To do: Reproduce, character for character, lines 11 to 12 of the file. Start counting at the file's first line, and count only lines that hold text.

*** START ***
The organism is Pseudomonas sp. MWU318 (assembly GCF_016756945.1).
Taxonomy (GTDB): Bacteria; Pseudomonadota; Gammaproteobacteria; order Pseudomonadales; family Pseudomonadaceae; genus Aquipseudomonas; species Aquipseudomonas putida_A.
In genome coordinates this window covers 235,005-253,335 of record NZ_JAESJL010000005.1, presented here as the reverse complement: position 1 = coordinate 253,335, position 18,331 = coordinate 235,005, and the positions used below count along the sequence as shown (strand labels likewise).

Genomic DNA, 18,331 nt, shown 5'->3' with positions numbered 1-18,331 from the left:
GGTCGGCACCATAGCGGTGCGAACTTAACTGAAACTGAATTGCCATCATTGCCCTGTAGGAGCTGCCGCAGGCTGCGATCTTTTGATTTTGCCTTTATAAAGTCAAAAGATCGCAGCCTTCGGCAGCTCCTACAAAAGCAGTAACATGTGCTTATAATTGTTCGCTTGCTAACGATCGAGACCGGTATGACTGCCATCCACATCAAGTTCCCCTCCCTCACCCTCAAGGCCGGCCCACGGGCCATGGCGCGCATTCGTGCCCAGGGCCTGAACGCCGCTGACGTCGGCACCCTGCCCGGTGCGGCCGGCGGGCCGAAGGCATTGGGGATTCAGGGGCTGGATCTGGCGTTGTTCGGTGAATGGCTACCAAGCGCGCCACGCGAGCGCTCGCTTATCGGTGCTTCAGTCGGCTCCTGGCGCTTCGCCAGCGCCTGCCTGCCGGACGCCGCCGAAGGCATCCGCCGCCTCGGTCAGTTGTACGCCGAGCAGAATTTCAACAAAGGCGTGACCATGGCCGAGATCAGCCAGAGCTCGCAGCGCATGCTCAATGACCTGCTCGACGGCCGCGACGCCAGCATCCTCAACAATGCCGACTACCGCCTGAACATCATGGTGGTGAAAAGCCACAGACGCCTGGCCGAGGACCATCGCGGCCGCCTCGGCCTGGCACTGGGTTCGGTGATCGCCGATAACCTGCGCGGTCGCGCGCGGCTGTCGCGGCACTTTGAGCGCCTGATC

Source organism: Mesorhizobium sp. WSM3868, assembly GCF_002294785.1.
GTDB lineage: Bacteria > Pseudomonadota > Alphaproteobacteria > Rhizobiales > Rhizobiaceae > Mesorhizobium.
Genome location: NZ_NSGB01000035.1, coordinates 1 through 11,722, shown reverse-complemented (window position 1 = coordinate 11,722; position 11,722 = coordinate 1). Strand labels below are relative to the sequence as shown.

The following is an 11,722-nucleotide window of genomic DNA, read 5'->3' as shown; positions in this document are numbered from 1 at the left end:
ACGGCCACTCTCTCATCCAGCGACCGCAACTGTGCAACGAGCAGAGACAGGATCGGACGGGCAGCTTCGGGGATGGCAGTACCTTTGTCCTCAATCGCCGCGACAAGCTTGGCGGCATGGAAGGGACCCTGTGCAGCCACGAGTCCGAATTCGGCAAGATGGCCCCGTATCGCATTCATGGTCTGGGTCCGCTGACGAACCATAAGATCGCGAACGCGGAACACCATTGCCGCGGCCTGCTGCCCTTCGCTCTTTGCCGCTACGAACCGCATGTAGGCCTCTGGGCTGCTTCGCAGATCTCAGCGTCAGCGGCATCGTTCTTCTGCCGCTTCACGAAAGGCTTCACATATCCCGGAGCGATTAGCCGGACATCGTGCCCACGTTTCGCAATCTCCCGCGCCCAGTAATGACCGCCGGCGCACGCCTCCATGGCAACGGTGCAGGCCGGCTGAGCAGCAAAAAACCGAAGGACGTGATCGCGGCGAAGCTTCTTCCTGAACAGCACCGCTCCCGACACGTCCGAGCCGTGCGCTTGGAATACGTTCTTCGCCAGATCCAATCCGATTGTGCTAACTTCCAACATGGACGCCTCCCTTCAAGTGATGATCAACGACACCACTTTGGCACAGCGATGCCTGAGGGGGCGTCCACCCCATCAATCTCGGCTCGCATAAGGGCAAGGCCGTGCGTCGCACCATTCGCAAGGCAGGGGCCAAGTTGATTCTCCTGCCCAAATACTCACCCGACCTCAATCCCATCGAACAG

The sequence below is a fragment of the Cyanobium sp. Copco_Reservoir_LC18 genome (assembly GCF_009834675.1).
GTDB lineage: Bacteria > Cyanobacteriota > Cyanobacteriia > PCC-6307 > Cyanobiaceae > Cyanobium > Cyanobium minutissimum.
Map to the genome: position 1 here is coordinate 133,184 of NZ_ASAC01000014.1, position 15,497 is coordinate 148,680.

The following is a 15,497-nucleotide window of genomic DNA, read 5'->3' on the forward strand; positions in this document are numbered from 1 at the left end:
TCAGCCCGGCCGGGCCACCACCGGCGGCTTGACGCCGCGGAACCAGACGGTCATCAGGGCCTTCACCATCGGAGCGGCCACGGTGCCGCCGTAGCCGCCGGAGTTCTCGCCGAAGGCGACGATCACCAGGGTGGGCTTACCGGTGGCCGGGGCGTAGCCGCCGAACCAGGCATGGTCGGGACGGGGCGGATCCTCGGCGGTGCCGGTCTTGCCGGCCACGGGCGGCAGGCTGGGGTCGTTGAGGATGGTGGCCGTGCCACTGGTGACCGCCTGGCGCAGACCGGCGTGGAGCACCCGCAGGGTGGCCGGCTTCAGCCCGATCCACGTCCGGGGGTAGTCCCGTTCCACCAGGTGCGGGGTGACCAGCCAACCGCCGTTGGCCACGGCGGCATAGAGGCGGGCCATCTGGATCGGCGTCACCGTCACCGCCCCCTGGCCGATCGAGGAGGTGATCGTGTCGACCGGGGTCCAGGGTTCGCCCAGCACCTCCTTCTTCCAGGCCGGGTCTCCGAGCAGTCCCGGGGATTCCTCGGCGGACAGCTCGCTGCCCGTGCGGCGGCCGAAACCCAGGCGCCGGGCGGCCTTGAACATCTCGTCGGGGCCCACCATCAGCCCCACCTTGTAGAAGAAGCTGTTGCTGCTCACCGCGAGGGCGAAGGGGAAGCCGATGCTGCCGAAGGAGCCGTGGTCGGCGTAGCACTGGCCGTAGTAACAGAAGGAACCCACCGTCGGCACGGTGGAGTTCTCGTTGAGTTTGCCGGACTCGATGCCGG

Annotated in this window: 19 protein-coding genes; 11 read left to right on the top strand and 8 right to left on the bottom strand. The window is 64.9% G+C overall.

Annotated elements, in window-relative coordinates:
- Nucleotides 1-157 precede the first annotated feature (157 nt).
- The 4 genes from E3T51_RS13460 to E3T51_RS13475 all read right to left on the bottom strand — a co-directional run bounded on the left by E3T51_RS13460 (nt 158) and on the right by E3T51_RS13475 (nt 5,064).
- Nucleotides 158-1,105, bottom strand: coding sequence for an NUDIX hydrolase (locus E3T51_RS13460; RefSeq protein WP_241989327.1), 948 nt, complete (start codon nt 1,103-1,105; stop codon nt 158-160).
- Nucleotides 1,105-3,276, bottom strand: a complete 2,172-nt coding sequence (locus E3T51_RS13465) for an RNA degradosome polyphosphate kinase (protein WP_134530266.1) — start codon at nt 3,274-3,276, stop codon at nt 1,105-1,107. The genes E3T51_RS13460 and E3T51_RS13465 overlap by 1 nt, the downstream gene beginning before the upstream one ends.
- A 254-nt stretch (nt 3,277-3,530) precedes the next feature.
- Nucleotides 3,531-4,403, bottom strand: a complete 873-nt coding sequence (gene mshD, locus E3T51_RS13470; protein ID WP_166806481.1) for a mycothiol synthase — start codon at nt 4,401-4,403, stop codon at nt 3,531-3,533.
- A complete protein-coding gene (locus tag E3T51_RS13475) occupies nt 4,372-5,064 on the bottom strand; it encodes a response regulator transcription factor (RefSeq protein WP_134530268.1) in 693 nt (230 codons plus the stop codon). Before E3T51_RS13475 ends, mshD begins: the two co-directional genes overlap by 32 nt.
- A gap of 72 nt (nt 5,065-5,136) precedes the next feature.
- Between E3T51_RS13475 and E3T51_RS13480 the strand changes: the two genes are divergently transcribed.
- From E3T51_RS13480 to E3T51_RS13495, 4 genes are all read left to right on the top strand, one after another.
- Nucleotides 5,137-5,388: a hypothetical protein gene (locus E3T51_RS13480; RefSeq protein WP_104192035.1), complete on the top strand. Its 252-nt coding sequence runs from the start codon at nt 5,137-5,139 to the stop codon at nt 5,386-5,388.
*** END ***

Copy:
The sequence below is a fragment of the Cyanobium sp. Copco_Reservoir_LC18 genome (assembly GCF_009834675.1).
GTDB lineage: Bacteria > Cyanobacteriota > Cyanobacteriia > PCC-6307 > Cyanobiaceae > Cyanobium > Cyanobium minutissimum.